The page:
“These young people, who have now set behind the console and for years have shot people in videos, have become so desensitized that it’s not that much of a joke to do the real thing because, in your case, what you were found not guilty of, which I would have found you guilty of, is opening up on a group of people with an AK-47, shooting down the freaking street. Shooting down the freaking street. Shoot this house, shoot that house, shoot this guy, shoot that girl. We saw the ballistics. We saw that. That car was completely shot up. …
“I know I’m getting a little far afield, but the point is, as far as I’m concerned, you’re a remorseless predator, who deserves every day I can possibly give you.”
During his ethics hearing, Gaul was asked whether calling an African American defendant a “brother” could have “an inappropriate racial tone to it.” Gaul said it may have, and it was an unfortunate use of the word. He also acknowledged becoming too emotional.
Gaul calls police officer ‘Mr. Know It All,’ repeatedly refers to girlfriend as ‘mistress’
In a fourth case, Gaul referred to a police officer as “Mr. Know It All” and criticized him for bringing his girlfriend to his estranged wife’s home to pick up his children. The estranged wife was seeking a restraining order against the girlfriend, whom Gaul referred to as a mistress on five occasions.
Gaul said he wouldn’t issue a protection order because “there’s just a hair short of enough evidence,” but the estranged wife should file another petition if the girlfriend did so much as text the estranged wife. He also said if he signs a civil stalking and protection order against the police officer, the officer will lose his job because he won’t be able to carry a firearm.
Gaul writes convicted defendant offering help
In a fifth case, Gaul wrote to a federal prisoner who was convicted in federal court for mortgage fraud but acquitted in his court on similar charges.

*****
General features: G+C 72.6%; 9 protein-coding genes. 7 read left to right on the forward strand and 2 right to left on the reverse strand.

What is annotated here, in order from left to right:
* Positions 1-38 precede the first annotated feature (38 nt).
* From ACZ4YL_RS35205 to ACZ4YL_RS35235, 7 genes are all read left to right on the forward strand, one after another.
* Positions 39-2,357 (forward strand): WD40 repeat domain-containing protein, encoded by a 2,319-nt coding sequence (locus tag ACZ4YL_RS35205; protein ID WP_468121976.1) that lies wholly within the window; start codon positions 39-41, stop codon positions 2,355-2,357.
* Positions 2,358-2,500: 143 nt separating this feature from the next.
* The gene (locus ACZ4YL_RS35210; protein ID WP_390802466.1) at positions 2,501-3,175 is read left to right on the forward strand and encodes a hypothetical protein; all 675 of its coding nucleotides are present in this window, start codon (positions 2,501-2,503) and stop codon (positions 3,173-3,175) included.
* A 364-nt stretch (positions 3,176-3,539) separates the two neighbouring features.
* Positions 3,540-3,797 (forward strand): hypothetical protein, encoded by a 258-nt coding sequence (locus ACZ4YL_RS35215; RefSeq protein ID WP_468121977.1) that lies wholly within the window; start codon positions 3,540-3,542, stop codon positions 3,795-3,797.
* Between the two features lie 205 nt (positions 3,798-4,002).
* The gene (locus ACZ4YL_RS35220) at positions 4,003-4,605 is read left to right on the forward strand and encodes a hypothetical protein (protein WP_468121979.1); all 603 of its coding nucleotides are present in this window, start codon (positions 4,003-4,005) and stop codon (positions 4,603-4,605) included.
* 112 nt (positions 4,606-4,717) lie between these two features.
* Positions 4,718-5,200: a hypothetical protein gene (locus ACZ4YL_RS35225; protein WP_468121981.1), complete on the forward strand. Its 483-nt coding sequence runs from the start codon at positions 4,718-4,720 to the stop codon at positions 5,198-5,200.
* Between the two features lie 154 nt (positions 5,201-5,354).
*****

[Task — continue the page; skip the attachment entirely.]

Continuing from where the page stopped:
Gaul told the prisoner that he regarded him as “an extremely decent man,” and a newly elected Cuyahoga County prosecutor may be willing to take a fresh look at prosecution misconduct in his case. Gaul told the prisoner that he should let Gaul know if he can assist in any way. The defendant attached Gaul’s letter to several federal court filings.
Gaul denies bond without evidence hearing
In a sixth case, an appeals court found that Gaul erred by twice denying bond to a defendant without hearing sworn testimony to determine any threat to safety and the likelihood that he committed the charged crime.
Gaul chides defendant for disrespectful yawn, orders him jailed for 30 days for comment
In a seventh case, Gaul ordered a $25,000 bond for a defendant who thanked him and then explained that he was already on “a hold” in connection with another case.
“Just give me the same judge, same lawyer, so I can move on with my day,” the defendant said.
Gaul called the defendant “brother.” He told the defendant that the court was not “the drive-thru window at Burger King,” and “you don’t get it your way.”
Later in the proceeding, Gaul said the defendant’s loud yawn was disrespectful. Gaul raised the defendant’s bond to $100,000. The defendant insisted that the bond didn’t make a difference because he was already on a hold.
“You ain’t hurt me,” the defendant said. “You just made yourself look stupid to how you are as a judge.”
Gaul found the defendant in contempt of court and ordered him jailed for 30 days. An appeals court reversed the contempt finding.
Gaul pressures defendant to take no-contest plea
In an eighth case, Gaul told a defendant that he should resolve his case that day with a two-year sentence, or he would face a longer sentence because his indictment on a new crime constituted a probation violation. The defendant pleaded no contest. The plea was vacated on appeal.
Gaul’s conduct “harmed multiple victims who were vulnerable because he presided over their cases and had the power to decide the outcome,” the board said. He treated people in his courtroom in a “discourteous, rude, undignifed manner.”
During his disciplinary hearing, Gaul submitted evidence of his high caseload. Several character witnesses also testified on his behalf. He displayed a cooperative attitude during the disciplinary process.
An aggravating factor is that Gaul had one previous stayed six-month suspension for similar conduct, the board said.
‘A fair opportunity to be heard’
One of Gaul’s lawyers, Monica A. Sansalone, gave this statement to the ABA Journal: “We are disappointed with the recommendation of the Board of Professional Conduct and will be filing objections with the Supreme Court of Ohio. We trust that the supreme court will give Judge Gaul a fair opportunity to be heard, including as to whether he should be subject to an actual suspension. Judge Gaul has faithfully served the people of Cuyahoga County longer than any other sitting judge, and the hearing panel correctly found that he provided ‘extensive evidence of his good character and reputation.’”
Hat tip to the Legal Profession Blog, Law360 and Cleveland.com.